Clinic Files Amicus Brief in Support of Gig Workers’ Rights

On Monday, April 11, 2022, the Cyberlaw Clinic filed an amicus brief in the Massachusetts Supreme Judicial Court in support of four former employees of GrubHub. Amici curiae Professors Jonathan Askin, Vivek Krishnamurthy, Christopher Morten, and Jason Schultz are scholars and clinicians engaged in research concerning the impact of technology on society. The brief supports the GrubHub workers’ argument that they are exempt from mandatory arbitration as “workers engaged in interstate commerce.”

This case arises out of a class action complaint brought by Veronica Archer, Andrea Krautz, Paul Girouard, and Patrick Lee, alleging that GrubHub, in violation of the Massachusetts Wage Act, deprived workers of wages by adopting a “tipped minimum wage,” paying beneath minimum wage, and failing to pay reimbursements required by law. When the workers filed suit, GrubHub moved to compel arbitration based on arbitration agreements that included class action waivers. Because Massachusetts law prohibits the enforcement of arbitration agreements containing class action waivers, a key legal issue in the case became whether the Federal Arbitration Act (FAA) applies, displacing Massachusetts law.

The Federal Arbitration Act, enacted in 1925, sets out a general federal policy of enforcing arbitration agreements, but exempts “contracts of employment of seamen, railroad employees, or any other class of workers engaged in foreign or interstate commerce.” The question, then, was whether gig workers who provide local delivery of prepared and pre-packaged items, many of which travel in interstate commerce, qualify as workers engaged in interstate commerce. The Suffolk Superior Court answered in the affirmative and therefore denied GrubHub’s motion to compel arbitration. GrubHub appealed to the Massachusetts Supreme Judicial Court.

The Clinic’s brief, filed in support of the appellees and affirmance, sketches out the technological changes that have enabled the rise of the gig economy—one in which national platforms control massive work forces, while avoiding the regulatory implications of that control. The consequences of arbitration agreements, which disincentivize workers from bringing claims and shield any claims that are brought from public scrutiny, are amplified in the gig economy context because gig employees tend to be among the most vulnerable.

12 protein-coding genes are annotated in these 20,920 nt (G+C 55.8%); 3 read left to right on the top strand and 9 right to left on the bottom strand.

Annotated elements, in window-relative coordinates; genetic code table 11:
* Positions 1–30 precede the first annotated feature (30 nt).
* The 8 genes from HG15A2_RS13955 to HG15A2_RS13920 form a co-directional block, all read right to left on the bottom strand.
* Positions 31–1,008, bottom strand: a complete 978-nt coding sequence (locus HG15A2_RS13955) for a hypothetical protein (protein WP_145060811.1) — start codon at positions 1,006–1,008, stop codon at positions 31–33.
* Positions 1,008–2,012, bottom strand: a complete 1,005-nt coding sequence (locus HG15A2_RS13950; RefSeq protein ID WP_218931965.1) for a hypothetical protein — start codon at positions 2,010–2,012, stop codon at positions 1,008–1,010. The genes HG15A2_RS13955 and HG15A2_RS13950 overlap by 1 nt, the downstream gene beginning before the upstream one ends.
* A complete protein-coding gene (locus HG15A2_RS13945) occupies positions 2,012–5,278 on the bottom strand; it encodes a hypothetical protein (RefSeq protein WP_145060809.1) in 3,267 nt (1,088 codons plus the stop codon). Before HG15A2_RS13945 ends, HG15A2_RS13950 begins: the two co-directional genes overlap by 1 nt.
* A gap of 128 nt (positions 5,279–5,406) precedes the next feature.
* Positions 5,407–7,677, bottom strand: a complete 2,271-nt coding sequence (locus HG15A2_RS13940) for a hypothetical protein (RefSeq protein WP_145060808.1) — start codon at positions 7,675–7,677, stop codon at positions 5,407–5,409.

The brief then argues that the open question of whether the FAA’s exemption includes GrubHub drivers like the plaintiffs is best tackled through dynamic statutory interpretation. This functionalist approach is well-suited to grappling with the practical impacts of technological change and the realities of the gig economy. In this case, it is a practical reality that GrubHub drivers participate in interstate commerce. As the Ninth Circuit recently ruled, the fact that local drivers may only go the “last mile” in an interstate operation does not lessen their role in interstate commerce. Recognizing that the FAA’s exemption includes GrubHub drivers stays within the bounds of previous Supreme Court precedent, which limits the exemption to transportation workers, while allowing the FAA to respond to the harsh realities of the gig economy.

DoorDash, Uber, Lyft, the Chamber of Commerce, and the New England Legal Foundation filed amicus briefs in support of GrubHub, largely representing industry interests.

The Clinic’s brief was authored by Spring 2022 Cyberlaw students Richard Hong, Zoe Kaiser, Jae Hyun Kim, Miriam Shestack, and Jaylia Yan, collaborating closely with HLS Clinical Instructor Mason Kortz. The Clinic is grateful to have the opportunity to support legal scholars on this important issue, and looks forward to the Supreme Judicial Court’s decision in this case.

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